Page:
The World Health Organization called for a halt to the sale of live wild mammals in markets to prevent the emergence of new diseases.
The WHO said that while traditional markets play a central role in providing food and livelihoods, banning the sale of live wild mammals could protect the health of market workers and shoppers.
It said some of the earliest known cases of COVID-19 had a link to a wholesale food market in Wuhan, China, with many of the initial patients stall owners, market employees or regular visitors to the market.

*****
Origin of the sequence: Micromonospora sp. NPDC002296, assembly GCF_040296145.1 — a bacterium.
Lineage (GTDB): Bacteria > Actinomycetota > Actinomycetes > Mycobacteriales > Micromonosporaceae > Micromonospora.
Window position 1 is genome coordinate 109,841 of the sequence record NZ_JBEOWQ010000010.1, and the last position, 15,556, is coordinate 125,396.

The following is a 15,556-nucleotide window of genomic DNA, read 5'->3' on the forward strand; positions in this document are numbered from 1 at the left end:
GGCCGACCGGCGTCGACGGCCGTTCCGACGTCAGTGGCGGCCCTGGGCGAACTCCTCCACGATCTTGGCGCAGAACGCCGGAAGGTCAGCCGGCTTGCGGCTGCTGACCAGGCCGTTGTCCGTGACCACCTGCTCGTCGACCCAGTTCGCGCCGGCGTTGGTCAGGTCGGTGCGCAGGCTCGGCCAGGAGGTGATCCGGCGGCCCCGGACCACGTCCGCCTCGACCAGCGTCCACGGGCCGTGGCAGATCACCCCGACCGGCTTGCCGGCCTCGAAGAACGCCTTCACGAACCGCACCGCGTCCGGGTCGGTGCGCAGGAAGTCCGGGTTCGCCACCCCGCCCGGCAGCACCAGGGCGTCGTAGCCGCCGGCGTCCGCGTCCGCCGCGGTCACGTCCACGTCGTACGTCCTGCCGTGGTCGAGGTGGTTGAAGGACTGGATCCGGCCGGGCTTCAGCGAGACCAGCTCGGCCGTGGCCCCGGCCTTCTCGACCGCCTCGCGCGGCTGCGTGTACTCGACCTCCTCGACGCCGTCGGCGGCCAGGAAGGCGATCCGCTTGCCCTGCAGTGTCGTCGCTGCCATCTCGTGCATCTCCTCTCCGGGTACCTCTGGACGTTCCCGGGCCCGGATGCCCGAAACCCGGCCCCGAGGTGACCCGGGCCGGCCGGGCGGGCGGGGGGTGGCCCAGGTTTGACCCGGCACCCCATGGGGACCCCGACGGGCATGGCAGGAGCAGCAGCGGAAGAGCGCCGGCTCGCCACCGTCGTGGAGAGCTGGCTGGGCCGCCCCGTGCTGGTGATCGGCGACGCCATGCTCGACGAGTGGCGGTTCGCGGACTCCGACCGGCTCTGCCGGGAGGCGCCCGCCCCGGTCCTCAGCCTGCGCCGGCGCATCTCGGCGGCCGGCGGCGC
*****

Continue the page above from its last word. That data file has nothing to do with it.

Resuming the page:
The interim guidance was drawn up alongside the World Organisation for Animal Health and the United Nations Environment Programme.
It said, “Animals, particularly wild animals, are the source of more than 70 percent of all emerging infectious diseases in humans.”
It also called on governments to close sections of food markets selling live wild mammals unless adequate risk assessments were in place.